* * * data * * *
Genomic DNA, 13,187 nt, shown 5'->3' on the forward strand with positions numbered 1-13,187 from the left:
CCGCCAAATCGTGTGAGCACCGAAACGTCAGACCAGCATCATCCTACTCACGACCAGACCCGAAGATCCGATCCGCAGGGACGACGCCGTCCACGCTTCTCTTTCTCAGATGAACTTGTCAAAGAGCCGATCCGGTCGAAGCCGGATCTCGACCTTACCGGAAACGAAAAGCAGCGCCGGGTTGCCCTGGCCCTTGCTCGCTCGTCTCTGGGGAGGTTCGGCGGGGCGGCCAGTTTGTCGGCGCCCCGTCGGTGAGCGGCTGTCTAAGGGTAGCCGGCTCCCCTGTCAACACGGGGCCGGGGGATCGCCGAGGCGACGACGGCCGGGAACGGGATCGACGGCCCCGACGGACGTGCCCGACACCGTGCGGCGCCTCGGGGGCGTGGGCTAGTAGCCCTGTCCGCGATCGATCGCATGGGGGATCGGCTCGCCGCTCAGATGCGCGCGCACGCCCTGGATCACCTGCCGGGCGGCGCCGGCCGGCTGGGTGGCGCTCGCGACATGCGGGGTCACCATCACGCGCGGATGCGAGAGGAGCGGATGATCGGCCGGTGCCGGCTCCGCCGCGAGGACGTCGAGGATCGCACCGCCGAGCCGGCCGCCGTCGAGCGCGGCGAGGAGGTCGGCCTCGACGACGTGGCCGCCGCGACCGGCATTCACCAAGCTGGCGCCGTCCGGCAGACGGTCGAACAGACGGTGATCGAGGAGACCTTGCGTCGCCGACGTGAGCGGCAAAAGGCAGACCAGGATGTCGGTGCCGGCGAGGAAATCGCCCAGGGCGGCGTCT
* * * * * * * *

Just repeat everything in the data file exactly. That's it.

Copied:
Genomic DNA, 13,187 nt, shown 5'->3' on the forward strand with positions numbered 1-13,187 from the left:
CCGCCAAATCGTGTGAGCACCGAAACGTCAGACCAGCATCATCCTACTCACGACCAGACCCGAAGATCCGATCCGCAGGGACGACGCCGTCCACGCTTCTCTTTCTCAGATGAACTTGTCAAAGAGCCGATCCGGTCGAAGCCGGATCTCGACCTTACCGGAAACGAAAAGCAGCGCCGGGTTGCCCTGGCCCTTGCTCGCTCGTCTCTGGGGAGGTTCGGCGGGGCGGCCAGTTTGTCGGCGCCCCGTCGGTGAGCGGCTGTCTAAGGGTAGCCGGCTCCCCTGTCAACACGGGGCCGGGGGATCGCCGAGGCGACGACGGCCGGGAACGGGATCGACGGCCCCGACGGACGTGCCCGACACCGTGCGGCGCCTCGGGGGCGTGGGCTAGTAGCCCTGTCCGCGATCGATCGCATGGGGGATCGGCTCGCCGCTCAGATGCGCGCGCACGCCCTGGATCACCTGCCGGGCGGCGCCGGCCGGCTGGGTGGCGCTCGCGACATGCGGGGTCACCATCACGCGCGGATGCGAGAGGAGCGGATGATCGGCCGGTGCCGGCTCCGCCGCGAGGACGTCGAGGATCGCACCGCCGAGCCGGCCGCCGTCGAGCGCGGCGAGGAGGTCGGCCTCGACGACGTGGCCGCCGCGACCGGCATTCACCAAGCTGGCGCCGTCCGGCAGACGGTCGAACAGACGGTGATCGAGGAGACCTTGCGTCGCCGACGTGAGCGGCAAAAGGCAGACCAGGATGTCGGTGCCGGCGAGGAAATCGCCCAGGGCGGCGTCT